In neighboring South Africa there were also various workers? rallies in honor of May Day. The Congress of South African Trade Unions (COSATU), an ally of the ruling African National Congress (ANC), held gatherings at various locations throughout the country. At the Sharpeville rally, representatives of the ANC criticized the opposition party, the Democratic Alliance, for attempting to misrepresent the historical struggle against white-minority rule which was overthrown in 1994.

South African Minister of Police NathiMthethwa said the DA was in actuality part of the former apartheid system and was now attempting to remake its image. “The DA wants to label itself as the spokesperson of our people. The party is actually synonymous with the oppression that our people suffered.”(Mail & Guardian, May 1)

The Secretary-General of the South African Communist Party (SACP) Blade Nzimande called upon workers to defend the tripartite alliance between his organization, COSATU and the ruling ANC. “Stand and defend the unity of Cosatu and [the] effort to drive Cosatu out of the [tripartite] alliance,” he said at a rally in Kimberley.

In Morocco, May Day events were marked by sharp debates around the role of the ruling Islamic Party of Justice and Development (PJD) and the Monarchy. Some workers chanted for the downfall of the government and later scuffles erupted near the parliament building as thousands carried both national and Berber flags.

One union that is affiliated with the PJD even called for the continued control of Morocco over the Western Sahara, labeled by many as the last remaining colony on the continent. Others condemned the government and said that it had failed to uphold its campaign promises of creating jobs and income for the many unemployed in this North African state.

Mohammed Abdelmoneim, 27, who has been unemployed since graduating from college last year, said that ?When the PJD came to power they said they?d find a solution to the job crisis. But they?ve done nothing to help us.? (AFP, May 1)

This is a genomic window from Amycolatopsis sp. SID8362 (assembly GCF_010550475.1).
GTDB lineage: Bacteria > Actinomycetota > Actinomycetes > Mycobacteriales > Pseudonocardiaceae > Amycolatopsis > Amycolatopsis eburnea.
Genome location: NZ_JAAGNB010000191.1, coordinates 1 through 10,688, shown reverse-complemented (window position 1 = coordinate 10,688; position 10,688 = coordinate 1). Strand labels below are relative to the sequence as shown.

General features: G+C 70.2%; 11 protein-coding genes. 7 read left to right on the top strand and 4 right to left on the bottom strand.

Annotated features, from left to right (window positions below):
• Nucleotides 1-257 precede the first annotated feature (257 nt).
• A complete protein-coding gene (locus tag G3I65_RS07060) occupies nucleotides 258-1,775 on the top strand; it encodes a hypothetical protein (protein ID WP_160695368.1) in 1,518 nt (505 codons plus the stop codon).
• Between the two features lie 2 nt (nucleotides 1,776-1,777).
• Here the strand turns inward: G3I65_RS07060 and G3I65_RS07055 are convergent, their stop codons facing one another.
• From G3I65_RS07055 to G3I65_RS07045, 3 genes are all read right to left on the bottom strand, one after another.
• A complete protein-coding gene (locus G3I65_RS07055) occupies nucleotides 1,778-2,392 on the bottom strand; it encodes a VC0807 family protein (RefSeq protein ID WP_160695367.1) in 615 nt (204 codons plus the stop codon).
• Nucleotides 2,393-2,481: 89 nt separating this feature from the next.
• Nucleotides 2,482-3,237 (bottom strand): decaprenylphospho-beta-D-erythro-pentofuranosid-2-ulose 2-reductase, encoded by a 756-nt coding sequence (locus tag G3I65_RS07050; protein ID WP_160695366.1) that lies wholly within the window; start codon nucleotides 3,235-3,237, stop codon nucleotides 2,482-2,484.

In the Horn of Africa nation of Somalia, the security forces in the capital of Mogadishu blocked roads preventing people from going into the streets to commemorate May Day. These police actions were carried out under the guise of preventing possible bomb attacks which have been occurring with renewed frequency in the last several months. (RBC Radio, May 1)

The interior ministry said that the enhanced security measures were taken in response to a purported threat from the Al-Shabaab Islamic resistance movement which is opposing the United States supported government now in power in Mogadishu. The government is backed up by 17,500 troops from the African Union Mission in Somalia (AMISOM) that is financed and trained by the U.S., other western states and the United Nations.

These threats were supposedly designed to avenge the death of Al-Shabaab leader AdanHashiEyrow who was killed by a Pentagon airstrike on May 1, 2008. Despite the claims that the situation in Somalia is stabilizing, there is still ongoing conflict in the country.

An attack aimed at a convoy of Qatari diplomats on May 5 resulted in the deaths of numerous people in the capital. The UN has just extended its mandate in Somalia due to the continuing instability in the country.

Source:?AbayomiAzikiwe (Editor, Pan-African News Wire)